So that’s what’s been going on around here. Thanks for this space to write about this kind of stuff – if you weren’t as fantastic as you are, it wouldn’t be possible :-)

A couple of pictures:

28.5 weeks:
picture001

34 weeks:
34 weeks

Manly Razor!

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How come no one told me that men’s razors do a better job on the face than women’s?

Now that I’ve typed that question, it seems pretty obvious. I mean, of course they do a better job. That’s what they’re made for!

So. I’m here to tell any of you out there using “women’s” razors (really, just razors that tend to be pink and are designed to shave legs) that the “men’s” ones (really, just razors that tend to be blue/grey/orange and are designed for faces) do a MUCH better job.

I figured this out by accident one day, when I was in the shower and realized that my Quattro was pretty dull. I didn’t have more blades, and Craig’s razor happened to be right there, so one thing led to another…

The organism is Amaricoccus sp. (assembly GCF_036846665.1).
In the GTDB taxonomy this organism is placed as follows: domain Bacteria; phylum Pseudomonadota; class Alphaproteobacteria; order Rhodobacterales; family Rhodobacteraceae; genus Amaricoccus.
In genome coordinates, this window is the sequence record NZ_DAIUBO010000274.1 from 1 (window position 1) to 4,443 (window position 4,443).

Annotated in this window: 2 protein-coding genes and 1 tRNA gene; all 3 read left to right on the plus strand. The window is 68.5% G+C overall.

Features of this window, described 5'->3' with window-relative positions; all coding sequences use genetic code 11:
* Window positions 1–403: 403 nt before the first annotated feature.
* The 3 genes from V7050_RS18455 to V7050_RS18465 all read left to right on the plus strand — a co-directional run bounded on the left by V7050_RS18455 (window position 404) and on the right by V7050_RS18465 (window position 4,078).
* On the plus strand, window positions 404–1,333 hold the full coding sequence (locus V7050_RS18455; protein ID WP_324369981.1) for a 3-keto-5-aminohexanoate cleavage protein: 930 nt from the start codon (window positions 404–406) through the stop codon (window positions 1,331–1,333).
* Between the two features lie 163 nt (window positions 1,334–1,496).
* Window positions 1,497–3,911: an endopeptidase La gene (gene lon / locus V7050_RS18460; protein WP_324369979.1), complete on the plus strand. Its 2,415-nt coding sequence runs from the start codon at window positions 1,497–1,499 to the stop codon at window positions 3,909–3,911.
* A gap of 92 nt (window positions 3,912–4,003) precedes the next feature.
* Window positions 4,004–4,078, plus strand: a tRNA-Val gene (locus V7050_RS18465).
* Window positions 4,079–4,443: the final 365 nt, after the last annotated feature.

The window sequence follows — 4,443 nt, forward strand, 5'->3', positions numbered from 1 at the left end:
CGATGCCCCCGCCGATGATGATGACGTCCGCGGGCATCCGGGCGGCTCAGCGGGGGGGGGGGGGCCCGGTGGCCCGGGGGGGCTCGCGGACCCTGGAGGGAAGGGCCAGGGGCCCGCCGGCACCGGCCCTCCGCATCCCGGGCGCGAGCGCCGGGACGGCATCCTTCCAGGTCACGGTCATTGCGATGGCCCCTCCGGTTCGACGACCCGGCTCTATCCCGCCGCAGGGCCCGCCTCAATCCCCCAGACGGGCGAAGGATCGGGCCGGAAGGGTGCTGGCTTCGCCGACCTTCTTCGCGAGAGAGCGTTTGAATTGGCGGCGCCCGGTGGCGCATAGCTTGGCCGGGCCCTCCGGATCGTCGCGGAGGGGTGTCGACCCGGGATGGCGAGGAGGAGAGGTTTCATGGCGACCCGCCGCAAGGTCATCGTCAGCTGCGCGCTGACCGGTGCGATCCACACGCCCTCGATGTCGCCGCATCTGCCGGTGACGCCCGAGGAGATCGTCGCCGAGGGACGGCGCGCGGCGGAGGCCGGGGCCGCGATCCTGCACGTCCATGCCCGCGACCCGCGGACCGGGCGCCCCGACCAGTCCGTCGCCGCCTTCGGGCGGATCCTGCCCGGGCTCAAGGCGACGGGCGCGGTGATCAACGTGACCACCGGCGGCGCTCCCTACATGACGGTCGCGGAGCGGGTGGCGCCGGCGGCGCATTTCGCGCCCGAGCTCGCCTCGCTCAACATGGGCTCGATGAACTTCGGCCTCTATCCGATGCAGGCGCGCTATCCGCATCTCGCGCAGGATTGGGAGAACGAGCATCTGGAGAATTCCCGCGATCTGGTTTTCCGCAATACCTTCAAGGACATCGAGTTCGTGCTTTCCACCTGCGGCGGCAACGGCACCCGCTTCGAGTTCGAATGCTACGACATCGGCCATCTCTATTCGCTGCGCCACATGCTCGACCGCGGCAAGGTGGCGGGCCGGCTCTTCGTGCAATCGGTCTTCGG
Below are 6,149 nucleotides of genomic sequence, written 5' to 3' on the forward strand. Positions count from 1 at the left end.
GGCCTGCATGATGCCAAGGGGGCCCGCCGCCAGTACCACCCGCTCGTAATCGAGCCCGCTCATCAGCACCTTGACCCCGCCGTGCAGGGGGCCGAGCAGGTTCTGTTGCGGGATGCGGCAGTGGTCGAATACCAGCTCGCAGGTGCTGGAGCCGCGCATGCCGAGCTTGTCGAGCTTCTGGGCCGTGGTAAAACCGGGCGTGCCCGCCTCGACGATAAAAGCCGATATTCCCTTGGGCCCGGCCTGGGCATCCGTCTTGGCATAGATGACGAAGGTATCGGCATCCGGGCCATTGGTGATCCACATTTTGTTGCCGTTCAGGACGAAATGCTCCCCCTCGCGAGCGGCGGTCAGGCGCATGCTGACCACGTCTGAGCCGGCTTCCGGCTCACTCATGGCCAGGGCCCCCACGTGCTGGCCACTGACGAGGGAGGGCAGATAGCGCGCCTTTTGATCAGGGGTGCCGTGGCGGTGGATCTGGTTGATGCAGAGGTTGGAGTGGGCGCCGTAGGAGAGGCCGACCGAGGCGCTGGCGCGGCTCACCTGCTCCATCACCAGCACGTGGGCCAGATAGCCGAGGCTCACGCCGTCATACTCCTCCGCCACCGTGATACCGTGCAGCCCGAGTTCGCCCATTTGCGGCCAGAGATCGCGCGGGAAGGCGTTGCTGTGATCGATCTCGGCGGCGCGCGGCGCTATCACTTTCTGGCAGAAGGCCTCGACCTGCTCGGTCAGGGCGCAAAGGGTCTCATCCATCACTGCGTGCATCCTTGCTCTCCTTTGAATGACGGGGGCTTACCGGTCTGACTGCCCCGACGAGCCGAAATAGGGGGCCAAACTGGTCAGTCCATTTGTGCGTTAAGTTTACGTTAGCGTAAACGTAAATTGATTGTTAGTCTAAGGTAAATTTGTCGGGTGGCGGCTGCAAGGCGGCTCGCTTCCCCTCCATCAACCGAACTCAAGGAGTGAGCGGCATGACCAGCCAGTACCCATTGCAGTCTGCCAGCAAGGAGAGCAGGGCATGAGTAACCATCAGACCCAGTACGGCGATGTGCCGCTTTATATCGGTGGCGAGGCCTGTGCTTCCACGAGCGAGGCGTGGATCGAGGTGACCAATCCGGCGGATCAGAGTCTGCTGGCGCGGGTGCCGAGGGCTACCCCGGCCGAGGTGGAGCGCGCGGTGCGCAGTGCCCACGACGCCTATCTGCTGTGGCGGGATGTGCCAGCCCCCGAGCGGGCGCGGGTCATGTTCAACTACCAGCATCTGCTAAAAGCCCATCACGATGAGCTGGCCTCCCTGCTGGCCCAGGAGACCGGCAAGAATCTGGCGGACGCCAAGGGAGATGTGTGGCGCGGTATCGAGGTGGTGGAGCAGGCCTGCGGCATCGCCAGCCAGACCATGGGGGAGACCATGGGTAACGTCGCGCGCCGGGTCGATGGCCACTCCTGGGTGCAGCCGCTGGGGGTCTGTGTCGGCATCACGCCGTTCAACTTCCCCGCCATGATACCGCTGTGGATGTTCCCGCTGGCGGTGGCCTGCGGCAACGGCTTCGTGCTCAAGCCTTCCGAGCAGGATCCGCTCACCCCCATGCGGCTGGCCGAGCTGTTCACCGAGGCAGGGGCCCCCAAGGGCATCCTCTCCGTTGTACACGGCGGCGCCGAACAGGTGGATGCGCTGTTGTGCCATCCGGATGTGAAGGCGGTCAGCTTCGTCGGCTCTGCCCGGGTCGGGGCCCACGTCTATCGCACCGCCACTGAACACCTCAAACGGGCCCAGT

I used my regular routine.

The difference was pretty dramatic, in my opinion. First, I didn’t have to go over the same spot several times as I had been, which naturally cut down on razor burn. I got a much smoother shave much faster, and on more sensitive areas (my neck, for example), the razor was like, “I got this.”

I’ve decided to ditch the Schick Quattro that I’ve been using for YEARS in favor of the Gillette Fusion Proglide, and will definitely use face razors from now on. Why use leg razors for the face? Doesn’t make sense.

Gillette-Fusion-ProGlide-Power-Beauty
Source

Check out all those blades!

This whole lady-product vs. MANLY product debate makes me think of this from Hyperbole and a Half. Read more stuff on that site if you haven’t already. You won’t be sorry! You’ll be laughing too hard!

Unexpectedly, I found myself nervous to buy the new razor for the first time. I’m so used to hiding my hair and am so sensitive to anyone finding out… So I’m walking around in Target, sneaking into the “men’s” section of the shaving aisle, terrified that someone will think, “OMG. That lady is totally buying a guy’s razor for her face. She totally has a beard. She is going to take that razor home and shave her face with it. I’m going to take pictures of her on my phone and send them to all my friends and find out who she is and tell EVERYONE!!!”

Ridiculous, right?